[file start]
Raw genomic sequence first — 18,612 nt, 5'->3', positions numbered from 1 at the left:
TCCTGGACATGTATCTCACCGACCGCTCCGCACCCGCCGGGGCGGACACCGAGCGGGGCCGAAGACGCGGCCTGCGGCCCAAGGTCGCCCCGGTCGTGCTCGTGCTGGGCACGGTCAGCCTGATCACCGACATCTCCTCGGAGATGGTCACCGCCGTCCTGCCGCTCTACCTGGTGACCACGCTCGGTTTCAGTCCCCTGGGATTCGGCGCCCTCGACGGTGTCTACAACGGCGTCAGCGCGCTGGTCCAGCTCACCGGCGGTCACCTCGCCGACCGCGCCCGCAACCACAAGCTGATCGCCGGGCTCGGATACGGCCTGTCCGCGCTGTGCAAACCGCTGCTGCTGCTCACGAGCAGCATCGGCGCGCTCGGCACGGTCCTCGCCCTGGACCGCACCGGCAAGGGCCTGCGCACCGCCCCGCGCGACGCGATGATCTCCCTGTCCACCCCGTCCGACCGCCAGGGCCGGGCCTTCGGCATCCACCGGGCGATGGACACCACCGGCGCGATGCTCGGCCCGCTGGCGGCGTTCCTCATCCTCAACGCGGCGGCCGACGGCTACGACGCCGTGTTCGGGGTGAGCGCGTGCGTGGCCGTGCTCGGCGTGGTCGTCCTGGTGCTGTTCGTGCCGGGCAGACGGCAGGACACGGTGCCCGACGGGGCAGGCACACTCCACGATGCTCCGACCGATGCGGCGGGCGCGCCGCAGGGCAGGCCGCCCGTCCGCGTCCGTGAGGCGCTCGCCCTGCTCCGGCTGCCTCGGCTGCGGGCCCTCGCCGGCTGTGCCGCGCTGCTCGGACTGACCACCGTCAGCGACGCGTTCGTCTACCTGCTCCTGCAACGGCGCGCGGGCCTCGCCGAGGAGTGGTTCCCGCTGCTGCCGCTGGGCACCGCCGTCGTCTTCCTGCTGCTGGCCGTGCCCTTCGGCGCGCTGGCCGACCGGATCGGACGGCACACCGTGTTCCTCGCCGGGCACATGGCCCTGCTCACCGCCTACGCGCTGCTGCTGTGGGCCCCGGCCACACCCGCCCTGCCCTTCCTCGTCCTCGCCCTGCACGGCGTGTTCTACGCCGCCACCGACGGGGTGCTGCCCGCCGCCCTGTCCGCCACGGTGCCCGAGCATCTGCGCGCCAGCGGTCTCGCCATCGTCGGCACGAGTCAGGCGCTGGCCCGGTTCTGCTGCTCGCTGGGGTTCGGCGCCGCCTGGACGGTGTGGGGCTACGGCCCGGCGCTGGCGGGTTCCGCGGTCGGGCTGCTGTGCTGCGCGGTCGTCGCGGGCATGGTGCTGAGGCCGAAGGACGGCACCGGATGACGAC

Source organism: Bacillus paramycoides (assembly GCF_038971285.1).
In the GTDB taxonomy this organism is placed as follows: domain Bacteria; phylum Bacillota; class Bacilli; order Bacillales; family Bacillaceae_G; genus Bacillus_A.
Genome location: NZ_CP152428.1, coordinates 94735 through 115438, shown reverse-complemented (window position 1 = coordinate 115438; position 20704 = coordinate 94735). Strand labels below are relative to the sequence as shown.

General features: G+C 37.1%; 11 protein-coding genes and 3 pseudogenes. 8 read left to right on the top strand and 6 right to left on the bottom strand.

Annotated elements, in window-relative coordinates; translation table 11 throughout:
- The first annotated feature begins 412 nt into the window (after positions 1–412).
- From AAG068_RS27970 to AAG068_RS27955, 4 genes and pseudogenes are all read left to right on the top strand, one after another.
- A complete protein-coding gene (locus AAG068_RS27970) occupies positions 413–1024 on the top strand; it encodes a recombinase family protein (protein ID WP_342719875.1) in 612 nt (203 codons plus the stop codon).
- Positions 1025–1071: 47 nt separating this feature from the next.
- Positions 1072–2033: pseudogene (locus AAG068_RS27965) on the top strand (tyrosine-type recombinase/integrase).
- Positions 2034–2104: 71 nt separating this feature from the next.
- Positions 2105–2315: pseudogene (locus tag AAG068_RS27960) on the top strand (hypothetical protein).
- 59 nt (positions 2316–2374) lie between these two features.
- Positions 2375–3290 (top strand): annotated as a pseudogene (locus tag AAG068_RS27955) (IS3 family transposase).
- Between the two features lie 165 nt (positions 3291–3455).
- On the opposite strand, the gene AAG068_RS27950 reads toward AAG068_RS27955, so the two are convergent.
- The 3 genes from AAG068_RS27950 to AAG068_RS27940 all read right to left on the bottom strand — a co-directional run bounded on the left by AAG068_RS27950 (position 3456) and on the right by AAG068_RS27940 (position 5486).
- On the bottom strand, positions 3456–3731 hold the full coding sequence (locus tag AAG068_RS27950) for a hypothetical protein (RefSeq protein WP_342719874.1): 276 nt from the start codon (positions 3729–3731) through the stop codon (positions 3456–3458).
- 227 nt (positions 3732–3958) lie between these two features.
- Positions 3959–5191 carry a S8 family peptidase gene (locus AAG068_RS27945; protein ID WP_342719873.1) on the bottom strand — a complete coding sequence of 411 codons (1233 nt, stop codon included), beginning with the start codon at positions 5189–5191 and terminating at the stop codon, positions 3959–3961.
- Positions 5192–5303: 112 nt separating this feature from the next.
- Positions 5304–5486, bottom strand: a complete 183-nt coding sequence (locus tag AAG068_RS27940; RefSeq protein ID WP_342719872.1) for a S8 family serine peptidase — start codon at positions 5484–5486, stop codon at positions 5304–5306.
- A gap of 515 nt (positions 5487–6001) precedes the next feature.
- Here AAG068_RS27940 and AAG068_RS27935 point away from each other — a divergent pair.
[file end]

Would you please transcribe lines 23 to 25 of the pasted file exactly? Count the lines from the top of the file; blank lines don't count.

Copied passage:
- Positions 5192–5303: 112 nt separating this feature from the next.
- Positions 5304–5486, bottom strand: a complete 183-nt coding sequence (locus tag AAG068_RS27940; RefSeq protein ID WP_342719872.1) for a S8 family serine peptidase — start codon at positions 5484–5486, stop codon at positions 5304–5306.
- A gap of 515 nt (positions 5487–6001) precedes the next feature.